With deep snow giving the backcountry trails a long winter's rest, the quest for vertical feet can often be Quixotic for mountain-dwelling ultra runners. Relegated to plowed roads and paths, we do what we can to stack up some climbing and descending, like out-and-backs on 300 foot climbs, but all of it is in the shadow of the big peaks we truly want to attack -- the big boys with 3, 4, 5000 ft vertical.

Well, this week I tested out some great trail running crampons -- the Kahtoola KTS Aluminum (Kahtoola site) -- which put some of these peaks within reach.

The KTS crampons (retail $139.00) are made to fit over running shoes or light hiking boots, are lightweight (19 oz per pair), and have ten 3/4 inch points, which are aggressive enough to grip firmly in compact snow but not so sharp or long that you'll need to be sutured up if you take an awkward stride.

To test the KTS's, I mapped out a nine mile route that started with a 3.5 mile road run to the base of the Sun Valley, Idaho ski hill (Warm Spring side), then (after strapping on the KTS's) straight up the main 1.9 mile groomed ski run to the top (3200 ft vert; elev 9100 ft), and then down relatively run-able groomed trails to where I started (River Run side).

The upshot: on compact and well-groomed ski trails, the Kahtoola KTS crampons were near-flawless. They're quick and easy to put on. They grip surprisingly well on very steep ups and very steep downs. And, except for a tad of extra weight, they feel very natural when running.

I did have to readjust the straps a few times, especially after sections of very steep downs, but some more experience with the KTS's could help with this. Another quibble is that on very steep ups, the KTS's can cause your heel to slip, since the crampons simply can't flex as much as the running shoes want to. Overall, though, these are minor frailties.

The KTS's are not -- as the Kahtoola website seems to imply -- a great choice for all types of snowy trail running. In anything looser than compact snow, you'll post-hole pretty much as you would in regular running shoes.

But, if you're lucky enough to live within striking distance of a good ski hill, and you're in desperate need of some vertical, the Kahtoola KTS Aluminum crampons could be just what you're looking for.

More gear reviews on Run Junkie (RJ Reviews)

Saturday, January 3, 2009

The Long Run: A Dash of the Surreal

Today had one of those poetic moments that rise up to greet everyone who has put in enough time on the road or trail. Mine came in the form of a very small dog -- some kind of terrier no bigger than a loaf of bread.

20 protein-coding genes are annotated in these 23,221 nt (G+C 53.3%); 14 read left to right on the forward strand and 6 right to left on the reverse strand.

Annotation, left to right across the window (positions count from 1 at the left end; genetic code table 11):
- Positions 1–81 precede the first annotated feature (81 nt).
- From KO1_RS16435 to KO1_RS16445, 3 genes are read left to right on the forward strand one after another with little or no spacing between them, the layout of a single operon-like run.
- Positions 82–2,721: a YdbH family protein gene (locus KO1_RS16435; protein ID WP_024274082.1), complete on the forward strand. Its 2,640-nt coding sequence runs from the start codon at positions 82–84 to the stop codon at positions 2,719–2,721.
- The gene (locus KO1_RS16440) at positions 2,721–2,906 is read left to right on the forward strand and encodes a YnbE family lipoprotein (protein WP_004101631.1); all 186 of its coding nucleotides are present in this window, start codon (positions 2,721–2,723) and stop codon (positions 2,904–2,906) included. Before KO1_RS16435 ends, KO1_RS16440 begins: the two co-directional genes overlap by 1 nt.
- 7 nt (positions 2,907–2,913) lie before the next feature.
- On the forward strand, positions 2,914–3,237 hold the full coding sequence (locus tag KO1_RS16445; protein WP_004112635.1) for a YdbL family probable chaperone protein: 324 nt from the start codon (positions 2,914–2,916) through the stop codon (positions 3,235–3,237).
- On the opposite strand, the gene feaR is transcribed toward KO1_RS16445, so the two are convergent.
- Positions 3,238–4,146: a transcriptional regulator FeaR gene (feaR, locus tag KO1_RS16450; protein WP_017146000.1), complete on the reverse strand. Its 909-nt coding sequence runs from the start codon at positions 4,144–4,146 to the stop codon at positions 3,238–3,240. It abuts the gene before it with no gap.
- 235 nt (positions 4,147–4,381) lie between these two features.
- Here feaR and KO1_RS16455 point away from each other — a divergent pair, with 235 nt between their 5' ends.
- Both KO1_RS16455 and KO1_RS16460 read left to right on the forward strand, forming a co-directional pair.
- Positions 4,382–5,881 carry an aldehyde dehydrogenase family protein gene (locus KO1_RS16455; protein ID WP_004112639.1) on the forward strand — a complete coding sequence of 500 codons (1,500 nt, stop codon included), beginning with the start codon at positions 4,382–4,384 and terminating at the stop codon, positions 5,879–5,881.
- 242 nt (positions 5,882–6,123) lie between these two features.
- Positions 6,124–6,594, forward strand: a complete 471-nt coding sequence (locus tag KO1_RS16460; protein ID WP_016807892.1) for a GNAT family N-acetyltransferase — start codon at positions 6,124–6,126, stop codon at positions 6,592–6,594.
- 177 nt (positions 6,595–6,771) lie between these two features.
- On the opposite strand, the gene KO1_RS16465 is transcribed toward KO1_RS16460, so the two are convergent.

About halfway through my long run and listening to the podcast of NPR's All Song's Considered top 25 show for 2008, I became taken by the song Furr by the alt-folk Portland band Blitzen Trapper. The tune's about a young man becoming part of a wolf pack, and as the lyrics developed,
I heard my mother shouting through the fog
It turned out to be the howling of a dog,
Or a wolf to be exact.
The sound sent shivers down my back,
But I was drawn into the pack
And before long,
They allowed me to join in and sing their song
So from the cliffs and highest hill
Yeah, we would gladly get our fill
Howling endless and shrilly at the dawn,
I looked down at my feet, and as if from the ethers, there appeared a small, light colored dog running alongside me on the snowy path. The quirkiness of the dog, combined with the lyrics so rich in my head, made for quite a confluence that seemed to reach beyond the simple: "stray dog tails runner."

We ran together for a few miles, with him never straying more than a few feet from my side; then as quickly as he came, he disappeared.

My wife, knowing my propensity for super-bonks and their related loss of mental focus, questioned whether there really was a dog at all. All I could say was "of course there was" while wondering quietly in my mind if in fact that were true.

Friday, January 2, 2009

A New Idaho Ultra: Pocatello 50

Update 2010:
Pocatello 50 Miler Scuttled Mid-Race by Nasty Weather

Update 2009:
Pocatello 50 results
Run Junkie 60-second race report

With confetti and corks still littering the ground, I hopped on over to and registered for the inaugural Pocatello 50, officially setting up a nice (read: arduous) 2009 early season race schedule, which also includes the Coyote Two Moon 100k and, if things move according to plan, the Bighorn 100 miler.

While it's great to live in the Sun Valley, Idaho area, with its quick access to the backcountry and ski slopes, there are very few ultras one can drive to in less than 9 - 10 hours. So, it's great to see race directors, Jared Campbell and Ryan McDermott, put together what looks like a fabulous, hard 50 mile ultra on May 23, 2009, which is also just a few short hours away. With solo, or 2-3 person teams, the course posts over 13,000 feet of climbing and, given the winter we've had so far, should feature a good deal of glissadable snow come May.

Check out the videos below for a quick tour of the course (classic Idaho trail running) and the glissading skills you may want to bone up on beforehand.

To sign up online visit

Related posts: Photo Guides to Trail Runs in Sun Valley